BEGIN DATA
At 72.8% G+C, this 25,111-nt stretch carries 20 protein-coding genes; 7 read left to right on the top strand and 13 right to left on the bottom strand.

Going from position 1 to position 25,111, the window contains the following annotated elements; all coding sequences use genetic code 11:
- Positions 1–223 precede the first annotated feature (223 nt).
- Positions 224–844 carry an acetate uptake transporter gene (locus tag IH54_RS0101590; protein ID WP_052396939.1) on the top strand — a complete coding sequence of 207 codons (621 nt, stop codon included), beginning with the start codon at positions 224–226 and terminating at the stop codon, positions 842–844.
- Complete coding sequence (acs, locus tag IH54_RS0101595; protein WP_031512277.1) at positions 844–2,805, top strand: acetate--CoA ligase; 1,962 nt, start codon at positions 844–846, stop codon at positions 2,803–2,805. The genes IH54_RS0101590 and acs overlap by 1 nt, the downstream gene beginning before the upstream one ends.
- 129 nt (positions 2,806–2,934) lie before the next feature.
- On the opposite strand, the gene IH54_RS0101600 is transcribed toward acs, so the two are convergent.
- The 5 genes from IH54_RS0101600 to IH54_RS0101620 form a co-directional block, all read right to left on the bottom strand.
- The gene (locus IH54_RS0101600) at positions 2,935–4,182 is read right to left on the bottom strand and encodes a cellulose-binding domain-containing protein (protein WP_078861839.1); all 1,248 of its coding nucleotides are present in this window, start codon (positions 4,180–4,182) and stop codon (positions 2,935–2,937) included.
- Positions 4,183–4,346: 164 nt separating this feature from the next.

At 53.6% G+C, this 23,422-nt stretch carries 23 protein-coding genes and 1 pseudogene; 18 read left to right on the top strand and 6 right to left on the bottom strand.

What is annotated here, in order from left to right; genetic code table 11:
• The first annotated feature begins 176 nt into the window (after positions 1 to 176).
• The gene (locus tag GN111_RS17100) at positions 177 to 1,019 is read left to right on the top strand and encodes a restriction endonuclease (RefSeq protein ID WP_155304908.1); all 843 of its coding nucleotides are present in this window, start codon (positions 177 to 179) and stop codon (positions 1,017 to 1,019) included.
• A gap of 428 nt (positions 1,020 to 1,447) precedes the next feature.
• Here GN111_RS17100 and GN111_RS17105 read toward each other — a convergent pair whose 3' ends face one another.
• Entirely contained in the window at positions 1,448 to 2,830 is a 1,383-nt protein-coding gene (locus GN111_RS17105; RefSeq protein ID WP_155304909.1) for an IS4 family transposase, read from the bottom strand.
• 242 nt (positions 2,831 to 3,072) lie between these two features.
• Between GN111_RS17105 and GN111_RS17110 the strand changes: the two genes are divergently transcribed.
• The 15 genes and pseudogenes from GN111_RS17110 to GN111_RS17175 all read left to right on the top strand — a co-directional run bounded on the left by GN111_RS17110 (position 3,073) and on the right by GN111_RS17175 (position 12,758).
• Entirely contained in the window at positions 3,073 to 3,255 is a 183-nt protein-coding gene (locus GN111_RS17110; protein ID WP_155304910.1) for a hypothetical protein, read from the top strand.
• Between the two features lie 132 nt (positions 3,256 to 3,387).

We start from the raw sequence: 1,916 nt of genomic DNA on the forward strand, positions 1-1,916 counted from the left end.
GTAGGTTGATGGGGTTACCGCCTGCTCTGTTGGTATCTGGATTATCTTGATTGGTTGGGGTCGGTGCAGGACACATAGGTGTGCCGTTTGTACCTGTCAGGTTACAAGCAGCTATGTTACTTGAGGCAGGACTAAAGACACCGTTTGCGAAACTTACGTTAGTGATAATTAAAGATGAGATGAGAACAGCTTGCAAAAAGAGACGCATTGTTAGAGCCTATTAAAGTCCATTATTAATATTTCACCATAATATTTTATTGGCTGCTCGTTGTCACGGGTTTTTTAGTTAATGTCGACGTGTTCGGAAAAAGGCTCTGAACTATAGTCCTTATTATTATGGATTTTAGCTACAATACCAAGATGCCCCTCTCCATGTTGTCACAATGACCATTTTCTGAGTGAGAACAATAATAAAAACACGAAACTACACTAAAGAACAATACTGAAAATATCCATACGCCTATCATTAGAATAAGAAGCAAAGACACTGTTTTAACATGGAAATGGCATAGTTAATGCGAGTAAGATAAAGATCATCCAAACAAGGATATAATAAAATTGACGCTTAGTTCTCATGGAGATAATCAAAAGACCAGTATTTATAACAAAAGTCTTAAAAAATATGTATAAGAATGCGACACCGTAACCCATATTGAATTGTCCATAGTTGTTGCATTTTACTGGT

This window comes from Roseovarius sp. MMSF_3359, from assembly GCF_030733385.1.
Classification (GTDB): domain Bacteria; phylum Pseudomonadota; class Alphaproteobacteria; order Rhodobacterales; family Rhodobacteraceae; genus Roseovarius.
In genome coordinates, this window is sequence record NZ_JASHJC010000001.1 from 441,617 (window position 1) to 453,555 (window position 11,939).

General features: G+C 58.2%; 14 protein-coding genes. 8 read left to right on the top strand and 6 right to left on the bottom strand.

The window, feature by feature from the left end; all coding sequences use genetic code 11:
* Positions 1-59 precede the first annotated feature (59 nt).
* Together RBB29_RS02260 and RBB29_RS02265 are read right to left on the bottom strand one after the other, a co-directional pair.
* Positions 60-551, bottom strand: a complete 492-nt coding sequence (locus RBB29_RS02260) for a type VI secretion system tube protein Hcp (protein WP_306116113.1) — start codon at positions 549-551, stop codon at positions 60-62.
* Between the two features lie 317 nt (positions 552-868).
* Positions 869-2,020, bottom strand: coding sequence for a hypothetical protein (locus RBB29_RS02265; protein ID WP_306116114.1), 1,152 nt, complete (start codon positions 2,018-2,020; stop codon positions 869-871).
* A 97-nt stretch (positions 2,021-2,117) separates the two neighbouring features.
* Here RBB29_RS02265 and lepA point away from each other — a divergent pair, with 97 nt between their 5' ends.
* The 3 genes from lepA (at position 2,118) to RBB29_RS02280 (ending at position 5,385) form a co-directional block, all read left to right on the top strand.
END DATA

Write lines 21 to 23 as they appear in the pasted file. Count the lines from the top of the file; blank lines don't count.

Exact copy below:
• Entirely contained in the window at positions 3,073 to 3,255 is a 183-nt protein-coding gene (locus GN111_RS17110; protein ID WP_155304910.1) for a hypothetical protein, read from the top strand.
• Between the two features lie 132 nt (positions 3,256 to 3,387).

We start from the raw sequence: 1,916 nt of genomic DNA on the forward strand, positions 1-1,916 counted from the left end.